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Old 6th October 2021, 10:00 AM   #1
werdna
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Default Persian or Sudanese dagger

Hello,this is my first post so I hope I am within the rules.I have attached 4 photos of a dagger I bought,the description was a Sudanese dagger with thuluth covering the blade,but when I received it the writing on the blade is different to all the other items I have which are Sudanese,I asked a friend to read the writing on one side of the grip and he said he didn't think it was Arabic although some words were the same as Arabic words,the inscription made no sense.I think its Persian,can anyone confirm or deny this for me
regards
Andrew Freeston,PhD
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Old 6th October 2021, 01:12 PM   #2
mariusgmioc
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It will be very useful to have a photo of the entire dagger!

However, from what I can see, it doesn't look Persian at all.

Most likely Sudanese.

The fact the text doesn't make any sense shouldn't be surprising as not all the bladesmiths were literate.
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Old 6th October 2021, 04:01 PM   #3
Jim McDougall
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Marius in spot on, this is most certainly Sudanese, and the script is acid etched These acid etched blades were produced with these widely varied weapons probably at shops in Omdurman during the final years of the Mahdiyya. (latter 1880s).
It is believed that these were in varied forms due to the regional affinities to those with the forces from other places in the Mahdist ranks. The Caliph adopted the etched script to imbue the magic and religious invocations of the Mahdi (who had passed in 1885)in these arms.

Years ago it was generally held that these inscriptions were added by illiterate workers, etc. but it has been discovered that these are actual Quranic phrases, but used in repetition along with often Mahdist invocations in a rather decorative or 'Arabesque' manner. Thuluth was one of the various 'pens' of Arabic script, typically used in elementary level often in broad decorative form as in architectural setting, but often used by the Mamluks in their metalwork. The Mamluk influence is thought to be the source of this script in Sudan in degree.

These were often given to chiefs and Holy men among the tribal ranks who ministered to the forces in battle.
While it is often claimed that many of these were simply made for tourists, the numbers of these brought from the field at Omdurman and ensuing battles is remarkable.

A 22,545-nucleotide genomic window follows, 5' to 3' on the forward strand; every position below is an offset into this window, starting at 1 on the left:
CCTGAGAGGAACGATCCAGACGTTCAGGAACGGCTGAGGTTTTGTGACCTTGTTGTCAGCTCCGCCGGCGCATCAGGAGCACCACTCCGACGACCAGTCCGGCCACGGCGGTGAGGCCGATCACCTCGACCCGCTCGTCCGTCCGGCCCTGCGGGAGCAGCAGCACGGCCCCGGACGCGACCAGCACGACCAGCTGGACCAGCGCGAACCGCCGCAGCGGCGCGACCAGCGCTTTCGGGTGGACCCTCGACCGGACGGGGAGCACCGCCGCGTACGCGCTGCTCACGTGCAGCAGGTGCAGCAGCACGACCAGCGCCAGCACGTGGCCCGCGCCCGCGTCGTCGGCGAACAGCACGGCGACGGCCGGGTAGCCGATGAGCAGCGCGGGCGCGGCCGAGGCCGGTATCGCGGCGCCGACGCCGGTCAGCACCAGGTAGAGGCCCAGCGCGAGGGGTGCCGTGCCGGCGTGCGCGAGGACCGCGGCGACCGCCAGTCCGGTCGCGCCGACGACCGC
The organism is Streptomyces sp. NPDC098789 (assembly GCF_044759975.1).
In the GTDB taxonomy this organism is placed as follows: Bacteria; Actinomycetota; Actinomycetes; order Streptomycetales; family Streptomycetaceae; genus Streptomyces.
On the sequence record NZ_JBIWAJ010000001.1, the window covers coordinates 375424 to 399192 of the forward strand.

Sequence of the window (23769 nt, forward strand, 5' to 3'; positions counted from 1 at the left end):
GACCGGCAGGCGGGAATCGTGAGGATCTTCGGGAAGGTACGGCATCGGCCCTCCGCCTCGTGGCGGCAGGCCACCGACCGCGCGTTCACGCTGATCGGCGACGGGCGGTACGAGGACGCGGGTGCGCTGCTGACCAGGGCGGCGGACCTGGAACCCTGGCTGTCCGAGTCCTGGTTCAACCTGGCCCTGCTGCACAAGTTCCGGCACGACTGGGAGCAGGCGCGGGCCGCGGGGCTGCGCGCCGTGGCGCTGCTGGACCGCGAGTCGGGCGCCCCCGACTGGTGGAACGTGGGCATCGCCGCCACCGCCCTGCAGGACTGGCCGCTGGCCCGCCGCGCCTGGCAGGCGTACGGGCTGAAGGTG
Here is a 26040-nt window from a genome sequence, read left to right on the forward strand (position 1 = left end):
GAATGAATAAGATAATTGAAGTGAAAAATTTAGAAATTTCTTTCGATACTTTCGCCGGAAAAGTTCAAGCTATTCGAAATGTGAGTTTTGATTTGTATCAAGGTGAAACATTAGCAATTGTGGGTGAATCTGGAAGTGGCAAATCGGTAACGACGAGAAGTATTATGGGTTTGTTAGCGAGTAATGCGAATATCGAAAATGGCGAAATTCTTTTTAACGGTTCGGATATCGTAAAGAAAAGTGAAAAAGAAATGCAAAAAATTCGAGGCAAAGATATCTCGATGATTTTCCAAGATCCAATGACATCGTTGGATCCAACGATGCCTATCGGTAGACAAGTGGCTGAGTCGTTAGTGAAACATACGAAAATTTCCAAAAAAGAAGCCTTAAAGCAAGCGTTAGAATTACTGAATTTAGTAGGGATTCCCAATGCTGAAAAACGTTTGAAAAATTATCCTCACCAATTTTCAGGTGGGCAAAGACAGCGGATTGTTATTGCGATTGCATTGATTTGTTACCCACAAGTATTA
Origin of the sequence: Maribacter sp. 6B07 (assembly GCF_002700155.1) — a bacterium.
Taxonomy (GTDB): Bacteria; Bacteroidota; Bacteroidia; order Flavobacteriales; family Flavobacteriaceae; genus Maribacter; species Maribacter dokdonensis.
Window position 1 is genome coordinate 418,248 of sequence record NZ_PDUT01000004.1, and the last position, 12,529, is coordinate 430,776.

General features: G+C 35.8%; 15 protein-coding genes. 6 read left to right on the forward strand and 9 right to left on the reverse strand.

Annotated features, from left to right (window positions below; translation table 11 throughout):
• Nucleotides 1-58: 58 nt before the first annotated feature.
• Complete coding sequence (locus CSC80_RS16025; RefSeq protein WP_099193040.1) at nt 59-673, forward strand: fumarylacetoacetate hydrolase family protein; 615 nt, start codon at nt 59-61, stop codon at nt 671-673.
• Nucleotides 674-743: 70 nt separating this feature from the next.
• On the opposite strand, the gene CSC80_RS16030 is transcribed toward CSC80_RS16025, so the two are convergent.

This Zulfiqar, or bifurcated blade, indicates this was probably a votive weapon to one of the Holy men.

The Persian assumption is well placed as the Sufi doctrine and influences were thoroughly present in the Sudan in these times.
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Old 6th October 2021, 05:42 PM   #4
Peter B.
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Quote:
Originally Posted by Jim McDougall View Post
This Zulfiqar, or bifurcated blade, indicates this was probably a votive weapon to one of the Holy men.
I want to point out that it looks like the center gap and the waves at the edges of the blade were added when the writing was already in place.
Is this in any way related to the assumption made above?
Or would it also be possible that these features were only added to a "normal" dagger afterwards in order to make it more interesting for sale?
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Old 7th October 2021, 03:54 AM   #5
Jim McDougall
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Quote:
Originally Posted by Peter B. View Post
I want to point out that it looks like the center gap and the waves at the edges of the blade were added when the writing was already in place.
Is this in any way related to the assumption made above?
Or would it also be possible that these features were only added to a "normal" dagger afterwards in order to make it more interesting for sale?
That is of course always a possibility, and I see what you mean as some of the characters seem incomplete as if the blade could have been reprofiled. It could be that one of the thuluth blades might have been cut down to provide a Zilfiqar blade.
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